This is the second half of a two-part blog on surviving severe depression.Previous highlights were: get rid of all weapons, get a crisis number and use it, and find some passive occupation that can take up hours of your time; something you can do instead of brooding. The previous installment ended by saying that this was no time to neglect your medication or your therapy visits.
-5) Handling family: If you have children, this is more complicated. You might have to develop a routine of minimum chores to do each day before you go back to bed. Show your spouse this section of the book, and tell him/her to bring in help. S/he’s lucky to have a partner at all right now. Normal services have been interrupted! Business as usual is just not on the menu, most days. Make sure your children understand that you love them, but you are very sick and need to rest a lot.
- 6) If you’re employed: If you are employed, it’s very difficult. Of course you have to shower and get up. Maybe you’re not sure you can keep that going. You might consider a leave of absence – especially if your performance is so bad you’re close to getting fired anyway. That happened to me once, and I had to beg for another chance and go on probation.
It is very hard to do a good job when all you can think of is that you wish you weren’t breathing any more. If you can get on welfare or disability to tide you over, now is the time to do it. Public income programs exist for the times when you can’t support yourself.
- 7) Do try to eat somewhat decently. Don’t survive on Twinkies and Cokes. I’ve done that, and it sucks. When you get out of bed at last and find you’ve gained 40 pounds, you’re going to be pissed.
Tip: when you do get around to losing the weight, you will probably need to take in 300 calories less than a person without medications. So the average 1500-calorie-a-day diet (for most females) comes down to 1200. That’s not much. It’s rough sticking to that strict a regimen. Better not to gain it in the first place.
- 8) This is not the time to make major life decisions. They will for sure be all wrong. Especially do not get married.
-9) For suicidal thoughts, here are some counter-thoughts that helped stop me at the worst times, the times I was actually making plans to die:
--Think of the mess and ugliness. What will it be like for the person who finds your body? Do you want to make a friend shovel your brains off the floor? That happened to someone I know.
--Think about FAILING at suicide and having to live with the consequences. There was once a boy in my neighborhood who shot himself in the mouth, cop-style. Somehow, he missed the most vital parts and stayed alive. However, he became a quadriplegic, and will now have to be cared for all his life by his family. AND HE STILL HAS TO LIVE WITH ALL THOSE AWFUL THOUGHTS IN HIS HEAD. But now he can’t even talk about them to anyone.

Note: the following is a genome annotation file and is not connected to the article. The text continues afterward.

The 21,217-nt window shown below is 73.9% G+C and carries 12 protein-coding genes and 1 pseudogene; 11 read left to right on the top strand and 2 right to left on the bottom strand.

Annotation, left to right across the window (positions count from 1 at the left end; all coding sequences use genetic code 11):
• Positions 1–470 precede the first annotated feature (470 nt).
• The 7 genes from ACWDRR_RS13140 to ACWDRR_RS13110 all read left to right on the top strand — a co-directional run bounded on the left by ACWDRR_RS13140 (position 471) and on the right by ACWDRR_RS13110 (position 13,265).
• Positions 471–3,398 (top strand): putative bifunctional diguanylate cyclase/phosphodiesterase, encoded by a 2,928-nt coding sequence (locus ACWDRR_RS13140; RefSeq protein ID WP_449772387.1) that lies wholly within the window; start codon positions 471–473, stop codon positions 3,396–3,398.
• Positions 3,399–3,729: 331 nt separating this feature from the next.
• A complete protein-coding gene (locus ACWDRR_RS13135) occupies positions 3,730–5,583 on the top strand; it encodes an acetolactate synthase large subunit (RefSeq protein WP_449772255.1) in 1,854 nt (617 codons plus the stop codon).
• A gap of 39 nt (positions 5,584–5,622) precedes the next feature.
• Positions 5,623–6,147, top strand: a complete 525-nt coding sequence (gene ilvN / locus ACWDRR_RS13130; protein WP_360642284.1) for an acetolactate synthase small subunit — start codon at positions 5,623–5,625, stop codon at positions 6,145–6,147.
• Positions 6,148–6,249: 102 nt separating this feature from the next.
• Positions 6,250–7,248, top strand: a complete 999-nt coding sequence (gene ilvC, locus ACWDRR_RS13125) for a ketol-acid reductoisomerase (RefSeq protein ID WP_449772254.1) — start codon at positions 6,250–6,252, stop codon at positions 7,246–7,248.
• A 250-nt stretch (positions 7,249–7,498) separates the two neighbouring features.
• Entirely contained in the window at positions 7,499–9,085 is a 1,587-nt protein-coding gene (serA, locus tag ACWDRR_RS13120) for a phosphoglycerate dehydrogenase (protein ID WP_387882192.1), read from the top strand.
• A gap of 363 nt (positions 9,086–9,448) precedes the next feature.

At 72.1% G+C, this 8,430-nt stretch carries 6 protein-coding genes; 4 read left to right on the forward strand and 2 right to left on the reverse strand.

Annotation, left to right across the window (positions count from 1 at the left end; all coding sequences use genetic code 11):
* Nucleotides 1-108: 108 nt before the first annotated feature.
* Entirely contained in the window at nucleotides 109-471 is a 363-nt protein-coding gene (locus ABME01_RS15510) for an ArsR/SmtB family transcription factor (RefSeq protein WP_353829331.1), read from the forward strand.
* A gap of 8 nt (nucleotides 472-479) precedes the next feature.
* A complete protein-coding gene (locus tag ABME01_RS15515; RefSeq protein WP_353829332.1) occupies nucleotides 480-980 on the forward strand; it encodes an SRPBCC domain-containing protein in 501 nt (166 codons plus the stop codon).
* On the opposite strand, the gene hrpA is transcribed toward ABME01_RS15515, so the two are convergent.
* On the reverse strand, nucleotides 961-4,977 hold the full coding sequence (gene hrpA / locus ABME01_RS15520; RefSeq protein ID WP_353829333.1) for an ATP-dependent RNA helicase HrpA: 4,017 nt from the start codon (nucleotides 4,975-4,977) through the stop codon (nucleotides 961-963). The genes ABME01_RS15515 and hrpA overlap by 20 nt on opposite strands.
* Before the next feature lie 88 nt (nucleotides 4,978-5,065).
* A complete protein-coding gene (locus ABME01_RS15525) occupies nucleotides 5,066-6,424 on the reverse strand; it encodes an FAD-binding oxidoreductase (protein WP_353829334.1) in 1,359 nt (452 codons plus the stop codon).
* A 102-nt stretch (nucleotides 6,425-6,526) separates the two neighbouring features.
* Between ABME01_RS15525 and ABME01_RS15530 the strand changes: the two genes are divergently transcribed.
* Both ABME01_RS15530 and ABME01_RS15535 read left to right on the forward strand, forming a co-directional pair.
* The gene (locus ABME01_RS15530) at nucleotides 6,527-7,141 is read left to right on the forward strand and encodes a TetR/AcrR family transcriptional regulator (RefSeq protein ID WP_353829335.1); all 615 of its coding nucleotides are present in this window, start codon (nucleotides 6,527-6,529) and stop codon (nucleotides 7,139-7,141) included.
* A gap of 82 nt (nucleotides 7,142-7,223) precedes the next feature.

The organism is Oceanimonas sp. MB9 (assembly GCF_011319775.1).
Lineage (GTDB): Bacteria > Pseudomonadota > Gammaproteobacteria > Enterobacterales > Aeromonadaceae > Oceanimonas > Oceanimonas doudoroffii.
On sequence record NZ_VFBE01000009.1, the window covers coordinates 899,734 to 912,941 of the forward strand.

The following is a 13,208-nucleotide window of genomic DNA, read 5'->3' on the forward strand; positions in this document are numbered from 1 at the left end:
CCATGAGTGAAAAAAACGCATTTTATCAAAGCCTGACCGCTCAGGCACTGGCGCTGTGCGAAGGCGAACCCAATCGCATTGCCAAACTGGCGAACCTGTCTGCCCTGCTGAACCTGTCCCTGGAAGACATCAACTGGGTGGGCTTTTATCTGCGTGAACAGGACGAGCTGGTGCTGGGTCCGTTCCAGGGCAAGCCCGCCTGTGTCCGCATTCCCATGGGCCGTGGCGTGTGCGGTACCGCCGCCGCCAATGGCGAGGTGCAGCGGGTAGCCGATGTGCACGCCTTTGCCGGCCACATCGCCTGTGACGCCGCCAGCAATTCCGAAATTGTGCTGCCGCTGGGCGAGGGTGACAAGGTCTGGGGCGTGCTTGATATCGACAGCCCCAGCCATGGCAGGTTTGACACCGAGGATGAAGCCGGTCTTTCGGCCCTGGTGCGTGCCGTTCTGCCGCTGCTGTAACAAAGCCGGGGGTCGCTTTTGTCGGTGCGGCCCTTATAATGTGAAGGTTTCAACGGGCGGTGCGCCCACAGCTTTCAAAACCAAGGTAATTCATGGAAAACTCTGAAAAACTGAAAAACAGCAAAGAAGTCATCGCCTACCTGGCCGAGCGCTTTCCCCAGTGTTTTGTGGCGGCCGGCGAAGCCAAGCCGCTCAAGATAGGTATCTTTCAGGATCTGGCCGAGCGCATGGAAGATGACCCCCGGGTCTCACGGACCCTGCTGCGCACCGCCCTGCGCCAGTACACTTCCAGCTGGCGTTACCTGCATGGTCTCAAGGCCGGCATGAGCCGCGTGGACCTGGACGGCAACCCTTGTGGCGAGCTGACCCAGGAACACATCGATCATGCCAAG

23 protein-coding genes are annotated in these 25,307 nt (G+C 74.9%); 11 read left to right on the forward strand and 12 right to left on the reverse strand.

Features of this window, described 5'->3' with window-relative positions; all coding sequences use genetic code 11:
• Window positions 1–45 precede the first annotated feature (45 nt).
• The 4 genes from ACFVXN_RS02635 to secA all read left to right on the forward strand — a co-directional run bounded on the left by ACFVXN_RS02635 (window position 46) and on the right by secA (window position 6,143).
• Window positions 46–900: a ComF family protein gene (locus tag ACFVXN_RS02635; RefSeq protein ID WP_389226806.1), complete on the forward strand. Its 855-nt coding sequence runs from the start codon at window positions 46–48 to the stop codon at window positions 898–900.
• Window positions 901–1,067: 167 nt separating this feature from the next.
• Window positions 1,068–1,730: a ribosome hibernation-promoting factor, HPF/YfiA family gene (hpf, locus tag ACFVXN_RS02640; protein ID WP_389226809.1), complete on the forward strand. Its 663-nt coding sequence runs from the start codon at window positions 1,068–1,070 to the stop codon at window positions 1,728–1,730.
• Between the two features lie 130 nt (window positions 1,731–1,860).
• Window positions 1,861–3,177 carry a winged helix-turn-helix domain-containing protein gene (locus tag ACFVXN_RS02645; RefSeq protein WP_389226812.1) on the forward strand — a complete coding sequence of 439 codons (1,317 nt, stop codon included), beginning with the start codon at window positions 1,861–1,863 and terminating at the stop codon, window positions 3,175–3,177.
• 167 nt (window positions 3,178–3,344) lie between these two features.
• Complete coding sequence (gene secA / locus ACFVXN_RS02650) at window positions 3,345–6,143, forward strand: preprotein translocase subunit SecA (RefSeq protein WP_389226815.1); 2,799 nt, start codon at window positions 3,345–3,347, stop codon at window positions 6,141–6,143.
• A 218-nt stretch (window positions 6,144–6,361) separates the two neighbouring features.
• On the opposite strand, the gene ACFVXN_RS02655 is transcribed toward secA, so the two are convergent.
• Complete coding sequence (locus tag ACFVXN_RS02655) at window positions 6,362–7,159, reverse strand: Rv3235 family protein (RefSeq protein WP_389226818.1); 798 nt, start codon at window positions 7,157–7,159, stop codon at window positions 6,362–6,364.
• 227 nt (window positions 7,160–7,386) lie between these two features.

Wouldn’t you rather check in to a hospital than have this happen to you?
-Think about what comes after. Oh, I know what you want from death. You want OBLIVION. You want it all to be OVER. But is that really what happens at death? Do you know? Does anyone? I’m not going to try to scare you with hellfire, but consider this: what if they just send you straight back to earth to do it again? What if this is a test, and the protocol for failing is even worse? Maybe the only way out is through. ‘Rest’ and ‘silence’ may not be on the agenda at all.
--If you really can’t control yourself, the hospital is where you belong.
-10) The real and final reason for living through it is this: Everything changes. Your brain is telling you that this horribleness is the way it will be, forever and ever, amen. But your brain is wrong.
I wanted to die when I was 19. I was poor and out of my mind and was scrounging the gutters for dropped change to buy food with – when I wasn’t shoplifting. I had dropped out of college, I had no skills, and I could see no future. But I went to say a last goodbye to a friend, and she talked me out of it. Thank God for her, because I was dead serious.
It wasn’t the last time I wanted to die. There were to be many others. As I mentioned, I spent two years pretty much without leaving bed in my late twenties. Each time I was suicidal felt just as bad as the last time, and each time I felt I had no future.
Today, I have a four bedroom house in a pricey suburb, I’m going to college again, and I’m living with the love of my life – who happens to be a lot more fun than I even dreamed he would be. My pills and my preventive measures have made my symptoms nearly invisible, if I’m careful. I get to write every day if I want to. I am so happy, old friends tell me I glow. But I had to stay alive long enough to get here.
What if I had missed all this?
There was no way to see from there to here. There was no evidence that it would turn out this way, or any good way at all. Life is not a straight line. It takes all kinds of turns and you do not know what is in your future, no matter how it looks from right here.
Stick around for what comes next. I guarantee it won’t stay the same.
Don’t be another statistic. We don’t need more statistics. We need more people like you.
The above is an excerpt from Deborah Fruchey’s book, Is There Room For Me Too? 12 Steps & 12 Strategies for Coping with Mental Illness. It is available on Amazon.com, from Kindle Editions, and in Apple’s iBook store. You can visit the author’s web page at www.lafruche.net. You can watch an introductory video at http://www.youtube.com/watch?v=sebsylD-iNI